Running for re-election against then-Houston mayor Bill White,  Perry reinforced his hunting credentials in April 2010 by telling Associated Press that two months earlier he shot a coyote while jogging near his Austin home,  after the coyote allegedly menaced his daughter’s Labrador retriever.  Perry jogged with a handgun,  he said,  because “I knew there were a lot of predators out there.  You’ll hear a pack of coyotes.  People are losing small cats and dogs all the time out there.”

Pointed out R.G. Ratcliffe of the Houston Chronicle,  “Austin has ordinances against discharging firearms within city limits and hunting fur-bearing animals such as coyotes.  But police spokesperson Sergeant Keith Bazzle said Perry’s actions would not be a violation of the firearms ordinance because the incident was ‘self-defense.’ There were 19 reports of coyotes in Perry’s ZIP code between January and March,”  Ratcliffe continued,  “but none involved threatening activities or attacks on domestic animals. In the entire city,  there were only five reports of aggressive coyotes.  Texas Parks & Wildlife in 2007 issued a release advising urban dwellers who encounter coyotes to scare them off by shouting or throwing something at them.”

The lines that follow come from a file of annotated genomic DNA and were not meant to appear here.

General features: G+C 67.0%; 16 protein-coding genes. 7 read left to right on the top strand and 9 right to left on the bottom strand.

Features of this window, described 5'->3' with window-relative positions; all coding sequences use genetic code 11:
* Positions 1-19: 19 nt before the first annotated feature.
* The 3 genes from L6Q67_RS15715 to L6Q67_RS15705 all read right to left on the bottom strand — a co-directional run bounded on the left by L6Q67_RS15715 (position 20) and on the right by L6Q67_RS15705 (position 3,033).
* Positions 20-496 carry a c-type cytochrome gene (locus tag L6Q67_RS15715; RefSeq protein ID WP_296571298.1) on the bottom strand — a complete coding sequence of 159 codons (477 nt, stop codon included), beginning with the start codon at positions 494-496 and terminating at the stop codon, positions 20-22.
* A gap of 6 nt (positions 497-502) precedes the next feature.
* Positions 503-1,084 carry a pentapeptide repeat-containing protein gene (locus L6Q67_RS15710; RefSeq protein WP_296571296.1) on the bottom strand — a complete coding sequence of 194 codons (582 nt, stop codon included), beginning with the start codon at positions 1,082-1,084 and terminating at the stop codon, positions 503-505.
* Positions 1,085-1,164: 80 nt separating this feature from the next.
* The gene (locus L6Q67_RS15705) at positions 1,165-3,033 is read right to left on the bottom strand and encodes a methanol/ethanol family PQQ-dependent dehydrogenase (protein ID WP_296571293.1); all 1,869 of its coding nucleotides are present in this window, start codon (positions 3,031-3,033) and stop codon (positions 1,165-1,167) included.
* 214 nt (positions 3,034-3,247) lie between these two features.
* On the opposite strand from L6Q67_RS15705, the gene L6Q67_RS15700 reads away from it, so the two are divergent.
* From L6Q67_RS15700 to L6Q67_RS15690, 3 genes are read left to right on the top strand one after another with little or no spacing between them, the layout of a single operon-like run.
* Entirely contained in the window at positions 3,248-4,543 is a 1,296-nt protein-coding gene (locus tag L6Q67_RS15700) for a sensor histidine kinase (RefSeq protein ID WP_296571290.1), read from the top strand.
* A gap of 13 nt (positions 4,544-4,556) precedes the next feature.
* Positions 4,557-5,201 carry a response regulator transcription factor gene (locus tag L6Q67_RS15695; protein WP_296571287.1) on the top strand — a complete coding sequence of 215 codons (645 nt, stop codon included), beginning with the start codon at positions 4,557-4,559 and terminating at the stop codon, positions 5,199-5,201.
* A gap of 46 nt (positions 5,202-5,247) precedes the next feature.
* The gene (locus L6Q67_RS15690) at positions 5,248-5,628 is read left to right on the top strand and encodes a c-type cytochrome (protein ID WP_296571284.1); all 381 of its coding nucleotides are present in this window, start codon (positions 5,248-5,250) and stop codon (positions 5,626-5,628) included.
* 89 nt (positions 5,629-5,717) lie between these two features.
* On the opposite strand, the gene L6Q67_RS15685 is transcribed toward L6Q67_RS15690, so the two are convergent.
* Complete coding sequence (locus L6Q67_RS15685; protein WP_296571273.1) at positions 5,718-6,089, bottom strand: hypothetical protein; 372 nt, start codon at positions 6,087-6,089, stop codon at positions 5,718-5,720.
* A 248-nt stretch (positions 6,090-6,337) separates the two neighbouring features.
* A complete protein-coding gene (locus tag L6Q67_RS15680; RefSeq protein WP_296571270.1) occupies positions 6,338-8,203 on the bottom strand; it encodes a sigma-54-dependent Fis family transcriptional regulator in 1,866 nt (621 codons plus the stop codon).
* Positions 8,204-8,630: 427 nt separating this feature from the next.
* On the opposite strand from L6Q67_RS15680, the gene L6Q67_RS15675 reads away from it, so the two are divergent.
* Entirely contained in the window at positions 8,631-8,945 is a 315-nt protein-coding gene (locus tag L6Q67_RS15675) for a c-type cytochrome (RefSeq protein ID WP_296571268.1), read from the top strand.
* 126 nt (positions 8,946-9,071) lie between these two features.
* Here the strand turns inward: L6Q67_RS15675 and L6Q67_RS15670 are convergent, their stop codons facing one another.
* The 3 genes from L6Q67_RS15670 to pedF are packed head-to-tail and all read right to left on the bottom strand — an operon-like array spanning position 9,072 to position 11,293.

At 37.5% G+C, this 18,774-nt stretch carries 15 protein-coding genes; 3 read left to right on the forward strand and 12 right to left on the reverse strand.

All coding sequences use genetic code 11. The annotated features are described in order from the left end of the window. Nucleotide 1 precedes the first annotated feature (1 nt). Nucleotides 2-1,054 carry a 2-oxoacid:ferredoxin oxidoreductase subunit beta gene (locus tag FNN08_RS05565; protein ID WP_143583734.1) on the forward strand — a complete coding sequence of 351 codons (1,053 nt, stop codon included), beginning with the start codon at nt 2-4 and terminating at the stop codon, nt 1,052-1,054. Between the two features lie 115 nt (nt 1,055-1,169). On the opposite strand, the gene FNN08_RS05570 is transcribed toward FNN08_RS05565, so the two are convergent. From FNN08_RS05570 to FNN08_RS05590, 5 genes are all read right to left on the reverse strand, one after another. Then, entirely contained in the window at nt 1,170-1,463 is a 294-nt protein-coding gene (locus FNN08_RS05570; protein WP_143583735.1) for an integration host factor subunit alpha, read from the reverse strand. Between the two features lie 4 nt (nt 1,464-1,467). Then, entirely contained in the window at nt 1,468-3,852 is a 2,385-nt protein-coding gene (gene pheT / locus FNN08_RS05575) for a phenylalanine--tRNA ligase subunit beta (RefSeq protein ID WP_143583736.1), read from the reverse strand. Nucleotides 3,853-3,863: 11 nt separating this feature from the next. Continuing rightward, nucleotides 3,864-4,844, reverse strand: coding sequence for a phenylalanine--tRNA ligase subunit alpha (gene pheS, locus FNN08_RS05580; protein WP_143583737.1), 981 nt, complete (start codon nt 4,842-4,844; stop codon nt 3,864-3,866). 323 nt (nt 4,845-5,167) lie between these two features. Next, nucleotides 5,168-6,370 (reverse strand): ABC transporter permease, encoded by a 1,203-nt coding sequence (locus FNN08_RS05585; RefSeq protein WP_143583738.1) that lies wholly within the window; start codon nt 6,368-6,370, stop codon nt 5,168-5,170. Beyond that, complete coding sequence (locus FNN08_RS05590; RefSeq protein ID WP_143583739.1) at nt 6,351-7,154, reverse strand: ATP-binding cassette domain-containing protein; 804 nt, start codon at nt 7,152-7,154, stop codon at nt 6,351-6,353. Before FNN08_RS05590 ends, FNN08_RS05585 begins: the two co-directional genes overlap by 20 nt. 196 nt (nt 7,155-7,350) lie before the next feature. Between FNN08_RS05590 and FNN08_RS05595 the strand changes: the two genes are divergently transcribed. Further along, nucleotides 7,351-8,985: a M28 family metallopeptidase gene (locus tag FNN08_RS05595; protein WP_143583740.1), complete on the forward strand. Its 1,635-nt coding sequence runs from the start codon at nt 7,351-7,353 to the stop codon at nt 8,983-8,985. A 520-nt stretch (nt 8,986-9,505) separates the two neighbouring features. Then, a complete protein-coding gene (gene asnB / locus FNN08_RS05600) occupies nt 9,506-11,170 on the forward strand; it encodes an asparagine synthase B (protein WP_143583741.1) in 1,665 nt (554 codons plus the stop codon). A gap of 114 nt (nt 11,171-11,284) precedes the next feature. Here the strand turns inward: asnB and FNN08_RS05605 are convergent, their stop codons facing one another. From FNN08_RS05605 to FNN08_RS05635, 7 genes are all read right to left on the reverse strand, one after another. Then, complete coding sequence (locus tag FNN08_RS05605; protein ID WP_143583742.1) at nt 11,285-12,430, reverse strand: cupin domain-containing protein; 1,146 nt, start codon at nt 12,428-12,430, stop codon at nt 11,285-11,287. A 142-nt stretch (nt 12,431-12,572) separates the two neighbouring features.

“With all due respect to his manhood,  90-pound women in tennis shoes effectively scare 30-pound coyotes away with a sharp shout,”   said WildEarth Guardians spokesperson Wendy  Keefover-Ring. “We’re sending Governor Perry a plastic whistle,”  she added,  “so he can leave his gun at home.”